A ZIP Code is a postal code used by the United States Postal Service in a system it introduced in 1963. The term ZIP is an acronym for Zone Improvement Plan; the basic format consists of five digits. An extended ZIP+4 code was introduced in 1983 which includes the five digits of the ZIP Code, followed by a hyphen and four additional digits that reference a more specific location; the term ZIP Code was registered as a servicemark by the U. S. Postal Service, but its registration has since expired; the early history and context of postal codes began with postal district/zone numbers. The United States Post Office Department implemented postal zones for numerous large cities in 1943. For example: The "16" was the number of the postal zone in the specific city. By the early 1960s, a more organized system was needed, non-mandatory five-digit ZIP Codes were introduced nationwide on July 1, 1963; the USPOD issued its Publication 59: Abbreviations for Use with ZIP Code on October 1, 1963, with the list of two-letter state abbreviations which are written with both letters capitalized.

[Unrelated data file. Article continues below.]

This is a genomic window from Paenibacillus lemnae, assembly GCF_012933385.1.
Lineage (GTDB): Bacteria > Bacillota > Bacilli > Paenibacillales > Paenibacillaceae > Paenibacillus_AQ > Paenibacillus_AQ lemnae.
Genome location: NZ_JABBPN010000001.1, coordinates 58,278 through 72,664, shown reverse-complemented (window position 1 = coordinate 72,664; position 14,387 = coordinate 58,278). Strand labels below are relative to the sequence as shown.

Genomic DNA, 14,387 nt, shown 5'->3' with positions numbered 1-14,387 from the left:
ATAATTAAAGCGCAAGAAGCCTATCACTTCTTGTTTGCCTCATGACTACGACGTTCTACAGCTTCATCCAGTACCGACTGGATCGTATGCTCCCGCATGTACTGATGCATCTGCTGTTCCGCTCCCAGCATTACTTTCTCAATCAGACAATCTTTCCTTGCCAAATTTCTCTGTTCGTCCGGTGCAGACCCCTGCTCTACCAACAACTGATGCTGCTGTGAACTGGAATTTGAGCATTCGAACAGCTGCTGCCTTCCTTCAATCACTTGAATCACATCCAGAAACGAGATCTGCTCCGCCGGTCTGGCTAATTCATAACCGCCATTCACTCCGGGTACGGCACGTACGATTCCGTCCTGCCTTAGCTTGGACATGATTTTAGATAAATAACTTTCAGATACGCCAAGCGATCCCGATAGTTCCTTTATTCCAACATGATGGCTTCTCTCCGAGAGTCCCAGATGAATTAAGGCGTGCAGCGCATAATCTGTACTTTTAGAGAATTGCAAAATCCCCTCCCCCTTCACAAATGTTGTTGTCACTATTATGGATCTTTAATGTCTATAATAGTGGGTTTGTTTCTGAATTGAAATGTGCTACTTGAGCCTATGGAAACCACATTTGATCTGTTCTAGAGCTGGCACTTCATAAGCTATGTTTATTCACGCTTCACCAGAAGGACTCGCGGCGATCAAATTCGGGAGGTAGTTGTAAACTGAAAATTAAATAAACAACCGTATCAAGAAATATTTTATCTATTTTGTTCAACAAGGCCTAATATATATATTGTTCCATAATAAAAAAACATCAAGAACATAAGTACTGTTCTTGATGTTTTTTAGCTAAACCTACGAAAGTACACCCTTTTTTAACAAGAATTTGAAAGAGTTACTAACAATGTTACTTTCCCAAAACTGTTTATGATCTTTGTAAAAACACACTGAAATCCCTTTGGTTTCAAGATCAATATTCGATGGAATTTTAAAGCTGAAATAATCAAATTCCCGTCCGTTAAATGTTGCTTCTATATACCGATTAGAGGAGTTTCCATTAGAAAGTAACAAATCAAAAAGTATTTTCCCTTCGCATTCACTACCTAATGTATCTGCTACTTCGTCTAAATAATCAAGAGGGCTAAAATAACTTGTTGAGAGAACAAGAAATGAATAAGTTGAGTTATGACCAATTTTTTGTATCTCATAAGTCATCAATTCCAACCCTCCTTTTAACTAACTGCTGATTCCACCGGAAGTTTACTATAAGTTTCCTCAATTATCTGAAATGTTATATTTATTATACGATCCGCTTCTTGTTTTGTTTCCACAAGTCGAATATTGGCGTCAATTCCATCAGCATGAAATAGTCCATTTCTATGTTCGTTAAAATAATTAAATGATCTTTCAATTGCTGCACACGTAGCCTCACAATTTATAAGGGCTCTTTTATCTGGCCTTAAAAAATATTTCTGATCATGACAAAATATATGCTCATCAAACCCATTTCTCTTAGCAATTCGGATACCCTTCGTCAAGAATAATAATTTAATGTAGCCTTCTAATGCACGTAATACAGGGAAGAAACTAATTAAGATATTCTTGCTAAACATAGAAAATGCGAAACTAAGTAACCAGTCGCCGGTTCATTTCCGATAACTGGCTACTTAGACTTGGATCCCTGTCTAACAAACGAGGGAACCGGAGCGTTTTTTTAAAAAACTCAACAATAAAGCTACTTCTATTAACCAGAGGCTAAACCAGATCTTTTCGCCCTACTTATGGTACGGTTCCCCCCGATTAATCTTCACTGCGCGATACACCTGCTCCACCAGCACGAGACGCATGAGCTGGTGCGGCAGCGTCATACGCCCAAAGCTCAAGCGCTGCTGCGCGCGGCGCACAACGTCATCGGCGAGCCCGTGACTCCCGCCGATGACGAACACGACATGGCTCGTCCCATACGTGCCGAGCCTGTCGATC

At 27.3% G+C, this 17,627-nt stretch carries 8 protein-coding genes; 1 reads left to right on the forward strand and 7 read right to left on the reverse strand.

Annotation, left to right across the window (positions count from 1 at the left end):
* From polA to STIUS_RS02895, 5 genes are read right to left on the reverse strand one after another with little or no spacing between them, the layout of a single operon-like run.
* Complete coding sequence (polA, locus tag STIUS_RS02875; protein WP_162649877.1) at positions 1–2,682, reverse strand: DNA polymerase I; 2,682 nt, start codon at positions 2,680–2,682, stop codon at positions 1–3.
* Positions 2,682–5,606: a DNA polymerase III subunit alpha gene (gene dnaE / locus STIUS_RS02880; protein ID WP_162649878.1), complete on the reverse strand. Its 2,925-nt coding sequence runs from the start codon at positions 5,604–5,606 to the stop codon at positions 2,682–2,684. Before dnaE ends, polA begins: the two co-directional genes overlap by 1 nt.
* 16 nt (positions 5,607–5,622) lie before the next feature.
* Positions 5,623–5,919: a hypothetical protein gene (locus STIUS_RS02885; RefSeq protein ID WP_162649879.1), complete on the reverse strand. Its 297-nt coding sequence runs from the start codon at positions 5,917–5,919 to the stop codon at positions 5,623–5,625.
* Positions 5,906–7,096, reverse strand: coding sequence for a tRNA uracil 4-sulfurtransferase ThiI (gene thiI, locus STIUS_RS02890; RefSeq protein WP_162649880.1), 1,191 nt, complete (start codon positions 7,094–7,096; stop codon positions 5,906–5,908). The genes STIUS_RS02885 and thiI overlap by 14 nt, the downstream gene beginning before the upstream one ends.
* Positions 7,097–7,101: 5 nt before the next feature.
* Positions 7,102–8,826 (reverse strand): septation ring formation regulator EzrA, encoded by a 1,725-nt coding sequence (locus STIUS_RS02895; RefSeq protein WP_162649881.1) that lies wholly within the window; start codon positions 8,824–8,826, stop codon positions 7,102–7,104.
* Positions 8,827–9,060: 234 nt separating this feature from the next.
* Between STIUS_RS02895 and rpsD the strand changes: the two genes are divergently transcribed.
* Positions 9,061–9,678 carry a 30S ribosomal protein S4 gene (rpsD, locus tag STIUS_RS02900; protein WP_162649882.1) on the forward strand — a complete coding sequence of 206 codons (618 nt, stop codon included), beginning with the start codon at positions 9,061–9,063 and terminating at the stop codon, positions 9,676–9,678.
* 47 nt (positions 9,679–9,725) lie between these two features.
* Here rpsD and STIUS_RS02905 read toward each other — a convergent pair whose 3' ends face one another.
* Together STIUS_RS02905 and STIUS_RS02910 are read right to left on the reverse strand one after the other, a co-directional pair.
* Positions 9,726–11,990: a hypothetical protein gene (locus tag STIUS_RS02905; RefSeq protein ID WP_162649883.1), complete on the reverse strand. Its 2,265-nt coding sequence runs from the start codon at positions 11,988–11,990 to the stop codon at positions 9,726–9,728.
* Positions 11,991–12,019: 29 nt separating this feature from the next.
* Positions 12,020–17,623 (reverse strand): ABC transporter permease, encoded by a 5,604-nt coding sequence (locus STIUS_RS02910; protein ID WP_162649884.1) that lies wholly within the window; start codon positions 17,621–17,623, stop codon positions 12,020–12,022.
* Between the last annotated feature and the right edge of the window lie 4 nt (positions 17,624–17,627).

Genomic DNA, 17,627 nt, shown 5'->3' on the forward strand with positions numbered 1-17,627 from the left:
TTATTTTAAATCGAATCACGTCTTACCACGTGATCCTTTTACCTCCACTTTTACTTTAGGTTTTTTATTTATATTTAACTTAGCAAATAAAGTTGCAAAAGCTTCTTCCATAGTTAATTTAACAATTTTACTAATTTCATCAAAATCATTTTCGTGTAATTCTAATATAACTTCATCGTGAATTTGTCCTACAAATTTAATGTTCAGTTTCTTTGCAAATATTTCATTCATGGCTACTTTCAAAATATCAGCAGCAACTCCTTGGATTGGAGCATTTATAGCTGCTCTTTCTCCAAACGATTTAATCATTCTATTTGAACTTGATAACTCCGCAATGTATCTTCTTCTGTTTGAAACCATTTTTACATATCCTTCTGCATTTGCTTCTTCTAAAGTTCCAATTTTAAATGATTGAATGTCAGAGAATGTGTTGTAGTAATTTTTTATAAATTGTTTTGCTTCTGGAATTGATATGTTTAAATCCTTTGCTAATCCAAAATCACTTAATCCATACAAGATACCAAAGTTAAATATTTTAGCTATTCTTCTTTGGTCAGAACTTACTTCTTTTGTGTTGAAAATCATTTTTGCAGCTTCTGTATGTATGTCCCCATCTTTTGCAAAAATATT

An earlier list in June had proposed capitalized abbreviations ranging from two to five letters. According to Publication 59, the two-letter standard was "based on a maximum 23-position line, because this has been found to be the most universally acceptable line capacity basis for major addressing systems", which would be exceeded by a long city name combined with a multi-letter state abbreviation, such as "Sacramento, Calif." along with the ZIP Code. The abbreviations have remained unchanged, with the exception of Nebraska, changed from NB to NE in 1969 at the request of the Canadian postal administration, to avoid confusion with the Canadian province of New Brunswick. Robert Moon is considered the father of the ZIP Code; the post office only credits Moon with the first three digits of the ZIP Code, which describe the sectional center facility or "sec center." An SCF is a central mail processing facility with those three digits. The fourth and fifth digits, which give a more precise locale within the SCF, were proposed by Henry Bentley Hahn Sr.